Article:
The Atlas Mountains in Morocco are buoyed up by superhot rock, a USC Dornsife study recently published in Geology finds.
The Atlas Mountains defy the standard model for mountain structure in which high topography must have deep roots for support, according to a new study from earth scientists at USC Dornsife.
In a new model, the researchers show that the mountains are floating on a layer of superhot rock that flows beneath the region’s lithosphere, perhaps all the way from the volcanic Canary Islands, just offshore northwestern Africa.
“Our findings confirm that mountain structures and their formation are far more complex than previously believed,” said lead author Meghan Miller, assistant professor of earth sciences.
The study, coauthored by Thorsten Becker, professor of earth sciences, was published by Geology on Jan. 1, 2014 and highlighted by Nature Geoscience.
A well-established model for the Earth’s lithosphere suggests that the height of the Earth’s crust must be supported by a commensurate depth, similar to how a tall iceberg doesn’t simply float on the surface of the water but instead rests on a large submerged mass of ice. This property is known as “isostasy.”
“The Atlas Mountains are at present out of balance, likely due to a confluence of existing lithospheric strength anomalies and deep mantle dynamics,” Becker said.
Miller and Becker used seismometers to measure the thickness of the lithosphere — the Earth’s rigid outermost layer — beneath the Altas Mountains in Morocco. By analyzing 67 distant seismic events with 15 seismometers, their team was able to use the Earth’s vibrations to “see” into the deep subsurface.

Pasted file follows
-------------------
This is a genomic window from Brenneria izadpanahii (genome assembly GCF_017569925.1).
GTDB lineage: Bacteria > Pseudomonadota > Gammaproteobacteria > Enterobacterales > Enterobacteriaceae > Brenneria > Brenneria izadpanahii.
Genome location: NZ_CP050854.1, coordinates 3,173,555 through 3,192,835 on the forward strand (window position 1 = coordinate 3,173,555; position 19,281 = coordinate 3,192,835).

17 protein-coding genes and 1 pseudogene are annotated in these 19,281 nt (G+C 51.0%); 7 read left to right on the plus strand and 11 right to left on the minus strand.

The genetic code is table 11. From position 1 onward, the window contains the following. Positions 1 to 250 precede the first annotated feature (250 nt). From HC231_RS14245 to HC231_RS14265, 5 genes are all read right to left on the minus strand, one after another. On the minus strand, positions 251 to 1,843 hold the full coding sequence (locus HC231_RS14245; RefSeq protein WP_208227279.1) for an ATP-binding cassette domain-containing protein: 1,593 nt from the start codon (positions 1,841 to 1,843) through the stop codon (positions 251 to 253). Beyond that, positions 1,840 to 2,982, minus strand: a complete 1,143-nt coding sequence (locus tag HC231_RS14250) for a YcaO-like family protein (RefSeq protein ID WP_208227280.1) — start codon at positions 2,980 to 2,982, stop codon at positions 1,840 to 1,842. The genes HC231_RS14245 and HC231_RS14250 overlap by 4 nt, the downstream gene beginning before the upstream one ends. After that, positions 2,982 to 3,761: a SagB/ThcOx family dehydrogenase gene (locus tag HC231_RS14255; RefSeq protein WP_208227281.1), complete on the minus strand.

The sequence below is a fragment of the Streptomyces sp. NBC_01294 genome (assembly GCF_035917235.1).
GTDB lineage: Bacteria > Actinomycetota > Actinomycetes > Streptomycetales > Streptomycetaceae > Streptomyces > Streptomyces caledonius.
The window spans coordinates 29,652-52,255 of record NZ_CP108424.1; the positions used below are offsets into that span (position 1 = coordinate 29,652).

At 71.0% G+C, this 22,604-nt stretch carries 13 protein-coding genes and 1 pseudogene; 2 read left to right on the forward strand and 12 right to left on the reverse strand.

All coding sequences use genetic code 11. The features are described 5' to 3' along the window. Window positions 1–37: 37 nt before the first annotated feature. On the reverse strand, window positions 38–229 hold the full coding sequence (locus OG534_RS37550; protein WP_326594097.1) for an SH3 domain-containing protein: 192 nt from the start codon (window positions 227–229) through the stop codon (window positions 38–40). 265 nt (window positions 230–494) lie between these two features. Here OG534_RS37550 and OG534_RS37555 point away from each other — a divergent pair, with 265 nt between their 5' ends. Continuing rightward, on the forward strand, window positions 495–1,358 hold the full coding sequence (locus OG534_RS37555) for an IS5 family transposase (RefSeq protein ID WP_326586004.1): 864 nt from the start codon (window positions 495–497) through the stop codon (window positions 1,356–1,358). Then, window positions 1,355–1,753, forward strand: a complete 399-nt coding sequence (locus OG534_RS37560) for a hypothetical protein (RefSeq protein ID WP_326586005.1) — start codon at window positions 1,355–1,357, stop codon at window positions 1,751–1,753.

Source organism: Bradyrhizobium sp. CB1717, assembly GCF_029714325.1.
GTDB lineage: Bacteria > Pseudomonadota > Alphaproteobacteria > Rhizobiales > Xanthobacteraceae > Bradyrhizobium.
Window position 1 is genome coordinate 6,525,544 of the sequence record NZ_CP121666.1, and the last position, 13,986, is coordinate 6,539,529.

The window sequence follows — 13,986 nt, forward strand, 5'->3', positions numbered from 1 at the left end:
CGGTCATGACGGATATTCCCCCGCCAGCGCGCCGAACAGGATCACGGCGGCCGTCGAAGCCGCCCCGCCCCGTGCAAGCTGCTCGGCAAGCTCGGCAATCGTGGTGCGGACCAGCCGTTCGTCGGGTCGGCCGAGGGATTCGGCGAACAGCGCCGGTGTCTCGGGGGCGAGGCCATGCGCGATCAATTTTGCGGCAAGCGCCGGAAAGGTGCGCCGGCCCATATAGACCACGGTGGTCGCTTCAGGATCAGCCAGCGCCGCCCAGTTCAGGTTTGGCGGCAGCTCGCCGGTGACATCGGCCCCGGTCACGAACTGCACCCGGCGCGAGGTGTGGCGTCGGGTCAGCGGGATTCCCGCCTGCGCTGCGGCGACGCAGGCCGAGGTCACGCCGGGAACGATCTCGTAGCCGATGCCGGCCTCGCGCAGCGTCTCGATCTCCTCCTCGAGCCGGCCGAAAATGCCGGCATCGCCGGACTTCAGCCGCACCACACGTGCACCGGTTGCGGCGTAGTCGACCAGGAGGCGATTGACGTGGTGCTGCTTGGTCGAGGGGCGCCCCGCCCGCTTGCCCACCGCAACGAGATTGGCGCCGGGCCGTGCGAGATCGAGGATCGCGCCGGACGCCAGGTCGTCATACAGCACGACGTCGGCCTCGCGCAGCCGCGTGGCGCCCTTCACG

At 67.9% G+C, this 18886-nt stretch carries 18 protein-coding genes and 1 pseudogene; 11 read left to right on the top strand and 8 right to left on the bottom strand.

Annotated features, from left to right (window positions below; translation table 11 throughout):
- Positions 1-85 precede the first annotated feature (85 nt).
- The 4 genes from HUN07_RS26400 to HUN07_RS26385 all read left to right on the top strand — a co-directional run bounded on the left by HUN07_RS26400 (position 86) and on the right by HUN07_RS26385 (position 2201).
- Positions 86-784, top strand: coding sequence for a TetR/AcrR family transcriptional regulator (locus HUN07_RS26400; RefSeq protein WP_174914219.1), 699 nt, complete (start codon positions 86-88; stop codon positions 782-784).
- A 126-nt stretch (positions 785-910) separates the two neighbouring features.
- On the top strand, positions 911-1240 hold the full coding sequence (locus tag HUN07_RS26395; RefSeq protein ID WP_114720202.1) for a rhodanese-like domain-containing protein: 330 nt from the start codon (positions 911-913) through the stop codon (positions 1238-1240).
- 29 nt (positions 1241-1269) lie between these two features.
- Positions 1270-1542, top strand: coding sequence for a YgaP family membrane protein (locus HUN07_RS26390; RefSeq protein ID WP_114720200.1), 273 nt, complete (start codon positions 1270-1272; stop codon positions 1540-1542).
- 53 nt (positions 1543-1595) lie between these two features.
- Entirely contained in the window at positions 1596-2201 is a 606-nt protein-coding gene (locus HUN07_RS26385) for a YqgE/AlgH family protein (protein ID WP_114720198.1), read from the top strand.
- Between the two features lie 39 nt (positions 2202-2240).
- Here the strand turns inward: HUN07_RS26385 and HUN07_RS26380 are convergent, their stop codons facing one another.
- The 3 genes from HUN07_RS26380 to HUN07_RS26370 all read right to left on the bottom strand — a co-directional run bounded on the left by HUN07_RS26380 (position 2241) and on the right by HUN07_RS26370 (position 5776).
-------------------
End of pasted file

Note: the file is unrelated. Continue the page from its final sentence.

The Atlas Mountains reach a height of greater than 13,000 feet, but they reach a depth of only around 25 miles. The current traditional models of the Earth’s lithosphere indicate that the depth of the mountains should extend down about 9 miles further.
“This study shows that deformation can be observed through the entire lithosphere and contributes to mountain building even far away from plate boundaries,” Miller said.
Miller’s laboratory is currently conducting further research into the timing and effects of the mountain building on other geological processes.
This research was funded by the National Science Foundation, grant EAR-0809023.
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